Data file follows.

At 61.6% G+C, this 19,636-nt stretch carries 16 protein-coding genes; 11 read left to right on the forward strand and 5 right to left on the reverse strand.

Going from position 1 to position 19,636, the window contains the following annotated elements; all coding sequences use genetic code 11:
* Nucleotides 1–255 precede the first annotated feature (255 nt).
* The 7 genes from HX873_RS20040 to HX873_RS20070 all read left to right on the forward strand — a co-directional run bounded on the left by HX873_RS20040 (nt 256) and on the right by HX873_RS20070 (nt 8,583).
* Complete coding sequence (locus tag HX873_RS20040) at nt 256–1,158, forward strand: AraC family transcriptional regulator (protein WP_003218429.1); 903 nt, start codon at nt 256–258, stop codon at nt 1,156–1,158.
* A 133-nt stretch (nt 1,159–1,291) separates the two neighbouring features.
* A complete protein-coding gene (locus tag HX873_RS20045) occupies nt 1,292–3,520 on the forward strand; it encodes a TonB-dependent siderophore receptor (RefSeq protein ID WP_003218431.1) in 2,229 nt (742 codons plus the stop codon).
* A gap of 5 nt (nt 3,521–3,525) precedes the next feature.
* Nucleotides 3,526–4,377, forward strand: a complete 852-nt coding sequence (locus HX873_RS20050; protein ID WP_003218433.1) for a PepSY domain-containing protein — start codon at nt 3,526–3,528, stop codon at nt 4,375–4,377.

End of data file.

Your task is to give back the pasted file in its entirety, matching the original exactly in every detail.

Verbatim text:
At 61.6% G+C, this 19,636-nt stretch carries 16 protein-coding genes; 11 read left to right on the forward strand and 5 right to left on the reverse strand.

Going from position 1 to position 19,636, the window contains the following annotated elements; all coding sequences use genetic code 11:
* Nucleotides 1–255 precede the first annotated feature (255 nt).
* The 7 genes from HX873_RS20040 to HX873_RS20070 all read left to right on the forward strand — a co-directional run bounded on the left by HX873_RS20040 (nt 256) and on the right by HX873_RS20070 (nt 8,583).
* Complete coding sequence (locus tag HX873_RS20040) at nt 256–1,158, forward strand: AraC family transcriptional regulator (protein WP_003218429.1); 903 nt, start codon at nt 256–258, stop codon at nt 1,156–1,158.
* A 133-nt stretch (nt 1,159–1,291) separates the two neighbouring features.
* A complete protein-coding gene (locus tag HX873_RS20045) occupies nt 1,292–3,520 on the forward strand; it encodes a TonB-dependent siderophore receptor (RefSeq protein ID WP_003218431.1) in 2,229 nt (742 codons plus the stop codon).
* A gap of 5 nt (nt 3,521–3,525) precedes the next feature.
* Nucleotides 3,526–4,377, forward strand: a complete 852-nt coding sequence (locus HX873_RS20050; protein ID WP_003218433.1) for a PepSY domain-containing protein — start codon at nt 3,526–3,528, stop codon at nt 4,375–4,377.